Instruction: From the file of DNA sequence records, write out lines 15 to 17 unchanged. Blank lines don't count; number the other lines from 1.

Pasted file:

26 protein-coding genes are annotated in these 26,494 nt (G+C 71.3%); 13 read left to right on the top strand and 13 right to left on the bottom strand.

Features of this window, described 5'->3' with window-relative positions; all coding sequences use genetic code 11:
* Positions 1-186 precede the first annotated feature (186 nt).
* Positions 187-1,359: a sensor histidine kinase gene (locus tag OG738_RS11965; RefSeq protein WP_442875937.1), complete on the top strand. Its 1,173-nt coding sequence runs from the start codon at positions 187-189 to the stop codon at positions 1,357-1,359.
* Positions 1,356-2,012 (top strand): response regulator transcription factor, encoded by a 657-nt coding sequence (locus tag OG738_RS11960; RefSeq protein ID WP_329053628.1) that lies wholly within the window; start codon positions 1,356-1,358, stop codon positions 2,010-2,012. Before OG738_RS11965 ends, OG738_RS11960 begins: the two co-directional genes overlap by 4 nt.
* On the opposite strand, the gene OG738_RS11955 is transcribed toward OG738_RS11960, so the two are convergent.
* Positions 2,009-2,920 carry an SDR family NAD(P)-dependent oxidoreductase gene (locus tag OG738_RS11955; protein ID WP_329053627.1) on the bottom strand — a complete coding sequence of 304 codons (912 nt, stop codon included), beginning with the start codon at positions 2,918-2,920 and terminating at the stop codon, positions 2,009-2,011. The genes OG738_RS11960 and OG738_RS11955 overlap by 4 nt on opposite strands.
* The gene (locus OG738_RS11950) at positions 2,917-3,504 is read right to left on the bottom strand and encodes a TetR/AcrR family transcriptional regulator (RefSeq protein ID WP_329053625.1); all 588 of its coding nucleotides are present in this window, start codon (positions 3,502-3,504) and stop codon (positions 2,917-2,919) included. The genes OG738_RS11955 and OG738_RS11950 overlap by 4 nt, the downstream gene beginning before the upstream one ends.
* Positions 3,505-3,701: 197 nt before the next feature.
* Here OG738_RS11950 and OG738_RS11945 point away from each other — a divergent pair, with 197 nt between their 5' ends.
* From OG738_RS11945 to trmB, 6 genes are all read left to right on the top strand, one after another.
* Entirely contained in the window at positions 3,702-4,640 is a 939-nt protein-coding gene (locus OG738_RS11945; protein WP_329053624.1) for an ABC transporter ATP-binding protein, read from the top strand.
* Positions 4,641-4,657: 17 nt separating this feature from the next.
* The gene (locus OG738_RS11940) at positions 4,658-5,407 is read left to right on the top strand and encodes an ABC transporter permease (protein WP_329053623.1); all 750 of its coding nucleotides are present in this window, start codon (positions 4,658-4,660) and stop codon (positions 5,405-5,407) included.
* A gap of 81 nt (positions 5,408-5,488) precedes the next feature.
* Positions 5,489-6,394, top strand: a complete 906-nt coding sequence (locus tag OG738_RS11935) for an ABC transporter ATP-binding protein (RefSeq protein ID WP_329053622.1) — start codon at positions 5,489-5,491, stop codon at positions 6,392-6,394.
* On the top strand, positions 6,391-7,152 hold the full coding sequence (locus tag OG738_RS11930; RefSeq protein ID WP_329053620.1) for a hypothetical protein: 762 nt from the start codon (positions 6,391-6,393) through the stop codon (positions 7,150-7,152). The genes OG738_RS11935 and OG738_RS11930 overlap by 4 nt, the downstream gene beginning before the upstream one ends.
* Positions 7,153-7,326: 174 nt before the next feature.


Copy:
* A gap of 81 nt (positions 5,408-5,488) precedes the next feature.
* Positions 5,489-6,394, top strand: a complete 906-nt coding sequence (locus tag OG738_RS11935) for an ABC transporter ATP-binding protein (RefSeq protein ID WP_329053622.1) — start codon at positions 5,489-5,491, stop codon at positions 6,392-6,394.
* On the top strand, positions 6,391-7,152 hold the full coding sequence (locus tag OG738_RS11930; RefSeq protein ID WP_329053620.1) for a hypothetical protein: 762 nt from the start codon (positions 6,391-6,393) through the stop codon (positions 7,150-7,152). The genes OG738_RS11935 and OG738_RS11930 overlap by 4 nt, the downstream gene beginning before the upstream one ends.